We knew this day was coming. The day we’d see new construction of high-density, mixed-use projects all over North Oak Cliff. We rezoned less than a year ago to allow the growth we knew was coming, and hopefully have some control over how it transpires.
So here we are, faced with a developer wanting to listen to the community and do a ‘good’ project. Enter: Matt Segrest and Wade Johns of Dallas-based Alamo Manhattan. They’re developing the proposed Bishop Arts Gateway project, three 5-story buildings along Zang Blvd at Davis St and Seventh St. They say they’re in it for the long term, and that they cut their teeth developing in Portland and Seattle so they understand Streetcars and well-built neighborhoods. So they called a meeting with the neighborhood Thursday to get our input.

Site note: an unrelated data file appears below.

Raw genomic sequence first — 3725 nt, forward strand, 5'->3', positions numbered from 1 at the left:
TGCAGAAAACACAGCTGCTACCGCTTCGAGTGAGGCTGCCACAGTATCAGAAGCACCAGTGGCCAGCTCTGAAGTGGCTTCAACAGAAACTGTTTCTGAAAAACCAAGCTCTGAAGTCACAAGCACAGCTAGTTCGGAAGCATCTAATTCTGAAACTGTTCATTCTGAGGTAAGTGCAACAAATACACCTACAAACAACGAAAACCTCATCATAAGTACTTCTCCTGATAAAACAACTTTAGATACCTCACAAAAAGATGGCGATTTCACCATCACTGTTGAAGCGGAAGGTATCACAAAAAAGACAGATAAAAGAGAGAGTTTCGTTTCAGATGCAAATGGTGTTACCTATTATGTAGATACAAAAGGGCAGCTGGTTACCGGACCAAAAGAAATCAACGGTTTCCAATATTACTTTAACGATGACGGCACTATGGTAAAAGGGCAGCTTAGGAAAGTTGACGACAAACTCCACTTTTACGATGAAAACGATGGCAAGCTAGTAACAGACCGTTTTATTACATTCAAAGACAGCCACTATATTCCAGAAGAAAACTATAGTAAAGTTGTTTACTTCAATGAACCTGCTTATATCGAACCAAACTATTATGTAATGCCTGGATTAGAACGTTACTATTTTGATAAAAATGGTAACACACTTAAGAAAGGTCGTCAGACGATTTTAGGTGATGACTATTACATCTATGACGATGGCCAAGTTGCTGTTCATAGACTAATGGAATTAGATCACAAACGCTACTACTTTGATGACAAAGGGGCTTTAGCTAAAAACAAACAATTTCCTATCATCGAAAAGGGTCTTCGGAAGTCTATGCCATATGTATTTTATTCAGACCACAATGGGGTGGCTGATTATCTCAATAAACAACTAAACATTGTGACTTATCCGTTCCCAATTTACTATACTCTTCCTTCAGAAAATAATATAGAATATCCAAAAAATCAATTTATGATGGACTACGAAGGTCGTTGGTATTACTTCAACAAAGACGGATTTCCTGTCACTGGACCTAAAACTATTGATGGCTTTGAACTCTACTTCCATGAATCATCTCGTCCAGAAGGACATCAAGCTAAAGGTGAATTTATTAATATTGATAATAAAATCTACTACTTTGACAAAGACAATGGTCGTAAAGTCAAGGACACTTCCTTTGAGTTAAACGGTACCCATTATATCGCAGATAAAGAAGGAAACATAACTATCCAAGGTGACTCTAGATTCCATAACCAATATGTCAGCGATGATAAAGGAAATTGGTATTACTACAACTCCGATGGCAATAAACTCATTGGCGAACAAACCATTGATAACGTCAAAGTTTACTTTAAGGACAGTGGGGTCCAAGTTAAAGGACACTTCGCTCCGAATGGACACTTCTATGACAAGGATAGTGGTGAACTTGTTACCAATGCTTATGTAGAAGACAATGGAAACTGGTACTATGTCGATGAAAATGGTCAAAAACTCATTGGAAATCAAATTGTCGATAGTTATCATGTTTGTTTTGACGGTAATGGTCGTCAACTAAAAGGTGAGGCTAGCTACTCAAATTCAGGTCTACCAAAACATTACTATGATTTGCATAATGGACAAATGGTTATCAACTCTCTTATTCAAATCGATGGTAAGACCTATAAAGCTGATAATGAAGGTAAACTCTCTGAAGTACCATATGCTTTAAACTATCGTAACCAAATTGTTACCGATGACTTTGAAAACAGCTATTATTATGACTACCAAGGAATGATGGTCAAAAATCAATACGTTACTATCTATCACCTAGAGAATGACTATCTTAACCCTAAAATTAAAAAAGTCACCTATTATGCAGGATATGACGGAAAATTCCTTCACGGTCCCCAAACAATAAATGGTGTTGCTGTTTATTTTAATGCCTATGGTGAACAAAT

It’s all a bit ironic if you think about it – a meeting of past gentrifiers to talk about future gentrification. Granted, not all of us at the meeting moved to O.C. from somewhere else. A couple attendees had a tenure longer than a few decades. The rest of us moved here after the police station storefront opened and closed on Bishop, after the city spent over a million dollars to build great sidewalks and plant trees, after the Texas Theatre and The Kessler were restored…
So what are we really talking about here? The changing character of a neighborhood and its people. The issue isn’t unique to Bishop Arts though, and it’s not going away anytime soon. Some call it gentrification (that dirty word), others progress.